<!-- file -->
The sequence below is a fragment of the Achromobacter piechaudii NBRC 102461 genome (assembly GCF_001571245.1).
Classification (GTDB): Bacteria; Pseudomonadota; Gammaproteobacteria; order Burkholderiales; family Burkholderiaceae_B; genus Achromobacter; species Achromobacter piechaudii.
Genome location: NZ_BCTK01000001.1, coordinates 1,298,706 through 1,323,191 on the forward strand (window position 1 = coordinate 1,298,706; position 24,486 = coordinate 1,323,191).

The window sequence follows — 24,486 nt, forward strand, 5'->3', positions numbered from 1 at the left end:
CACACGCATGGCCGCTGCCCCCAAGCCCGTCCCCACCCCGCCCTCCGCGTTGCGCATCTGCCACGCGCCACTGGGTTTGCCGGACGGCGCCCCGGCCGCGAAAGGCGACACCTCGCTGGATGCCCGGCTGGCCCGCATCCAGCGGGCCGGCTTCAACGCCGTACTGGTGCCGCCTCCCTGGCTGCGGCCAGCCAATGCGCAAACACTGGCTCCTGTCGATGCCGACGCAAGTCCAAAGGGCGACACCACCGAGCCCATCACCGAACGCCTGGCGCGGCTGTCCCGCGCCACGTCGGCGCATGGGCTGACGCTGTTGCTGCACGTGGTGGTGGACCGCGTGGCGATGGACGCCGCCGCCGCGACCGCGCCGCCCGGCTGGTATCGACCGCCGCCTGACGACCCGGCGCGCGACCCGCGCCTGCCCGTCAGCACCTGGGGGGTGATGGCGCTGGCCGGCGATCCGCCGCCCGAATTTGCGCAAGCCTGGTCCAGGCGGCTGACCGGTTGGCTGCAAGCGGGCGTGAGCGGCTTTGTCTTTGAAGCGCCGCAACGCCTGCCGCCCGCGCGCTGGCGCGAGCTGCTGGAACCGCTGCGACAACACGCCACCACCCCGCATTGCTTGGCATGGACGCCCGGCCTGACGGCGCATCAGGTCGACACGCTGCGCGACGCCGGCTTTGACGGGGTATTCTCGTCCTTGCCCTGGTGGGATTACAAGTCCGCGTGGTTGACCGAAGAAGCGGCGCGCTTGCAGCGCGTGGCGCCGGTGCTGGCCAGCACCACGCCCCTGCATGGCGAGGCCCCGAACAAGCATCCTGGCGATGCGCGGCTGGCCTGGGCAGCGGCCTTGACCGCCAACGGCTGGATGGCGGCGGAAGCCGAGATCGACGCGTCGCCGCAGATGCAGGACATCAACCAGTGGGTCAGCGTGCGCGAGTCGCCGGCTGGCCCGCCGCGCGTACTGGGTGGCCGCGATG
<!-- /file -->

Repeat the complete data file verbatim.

The sequence below is a fragment of the Achromobacter piechaudii NBRC 102461 genome (assembly GCF_001571245.1).
Classification (GTDB): Bacteria; Pseudomonadota; Gammaproteobacteria; order Burkholderiales; family Burkholderiaceae_B; genus Achromobacter; species Achromobacter piechaudii.
Genome location: NZ_BCTK01000001.1, coordinates 1,298,706 through 1,323,191 on the forward strand (window position 1 = coordinate 1,298,706; position 24,486 = coordinate 1,323,191).

The window sequence follows — 24,486 nt, forward strand, 5'->3', positions numbered from 1 at the left end:
CACACGCATGGCCGCTGCCCCCAAGCCCGTCCCCACCCCGCCCTCCGCGTTGCGCATCTGCCACGCGCCACTGGGTTTGCCGGACGGCGCCCCGGCCGCGAAAGGCGACACCTCGCTGGATGCCCGGCTGGCCCGCATCCAGCGGGCCGGCTTCAACGCCGTACTGGTGCCGCCTCCCTGGCTGCGGCCAGCCAATGCGCAAACACTGGCTCCTGTCGATGCCGACGCAAGTCCAAAGGGCGACACCACCGAGCCCATCACCGAACGCCTGGCGCGGCTGTCCCGCGCCACGTCGGCGCATGGGCTGACGCTGTTGCTGCACGTGGTGGTGGACCGCGTGGCGATGGACGCCGCCGCCGCGACCGCGCCGCCCGGCTGGTATCGACCGCCGCCTGACGACCCGGCGCGCGACCCGCGCCTGCCCGTCAGCACCTGGGGGGTGATGGCGCTGGCCGGCGATCCGCCGCCCGAATTTGCGCAAGCCTGGTCCAGGCGGCTGACCGGTTGGCTGCAAGCGGGCGTGAGCGGCTTTGTCTTTGAAGCGCCGCAACGCCTGCCGCCCGCGCGCTGGCGCGAGCTGCTGGAACCGCTGCGACAACACGCCACCACCCCGCATTGCTTGGCATGGACGCCCGGCCTGACGGCGCATCAGGTCGACACGCTGCGCGACGCCGGCTTTGACGGGGTATTCTCGTCCTTGCCCTGGTGGGATTACAAGTCCGCGTGGTTGACCGAAGAAGCGGCGCGCTTGCAGCGCGTGGCGCCGGTGCTGGCCAGCACCACGCCCCTGCATGGCGAGGCCCCGAACAAGCATCCTGGCGATGCGCGGCTGGCCTGGGCAGCGGCCTTGACCGCCAACGGCTGGATGGCGGCGGAAGCCGAGATCGACGCGTCGCCGCAGATGCAGGACATCAACCAGTGGGTCAGCGTGCGCGAGTCGCCGGCTGGCCCGCCGCGCGTACTGGGTGGCCGCGATG